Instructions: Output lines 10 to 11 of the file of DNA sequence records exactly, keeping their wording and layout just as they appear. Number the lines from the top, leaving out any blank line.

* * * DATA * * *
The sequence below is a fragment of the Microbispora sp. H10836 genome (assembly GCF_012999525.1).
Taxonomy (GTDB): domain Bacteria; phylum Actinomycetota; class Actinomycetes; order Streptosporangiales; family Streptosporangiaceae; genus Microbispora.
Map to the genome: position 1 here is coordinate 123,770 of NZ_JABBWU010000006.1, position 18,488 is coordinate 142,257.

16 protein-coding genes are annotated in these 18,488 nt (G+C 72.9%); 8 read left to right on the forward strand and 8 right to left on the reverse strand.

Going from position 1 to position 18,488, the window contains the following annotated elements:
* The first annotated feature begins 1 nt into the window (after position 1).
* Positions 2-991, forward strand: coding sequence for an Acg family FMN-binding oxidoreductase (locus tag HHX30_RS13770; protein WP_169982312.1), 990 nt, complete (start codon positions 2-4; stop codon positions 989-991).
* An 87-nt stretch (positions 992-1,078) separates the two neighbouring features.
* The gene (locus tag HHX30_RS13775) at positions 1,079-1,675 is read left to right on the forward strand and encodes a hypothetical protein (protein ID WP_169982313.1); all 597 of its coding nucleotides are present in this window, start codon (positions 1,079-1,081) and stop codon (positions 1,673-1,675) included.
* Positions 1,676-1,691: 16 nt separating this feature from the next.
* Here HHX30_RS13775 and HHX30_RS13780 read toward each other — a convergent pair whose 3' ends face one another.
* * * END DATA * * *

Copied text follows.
* Positions 1,676-1,691: 16 nt separating this feature from the next.
* Here HHX30_RS13775 and HHX30_RS13780 read toward each other — a convergent pair whose 3' ends face one another.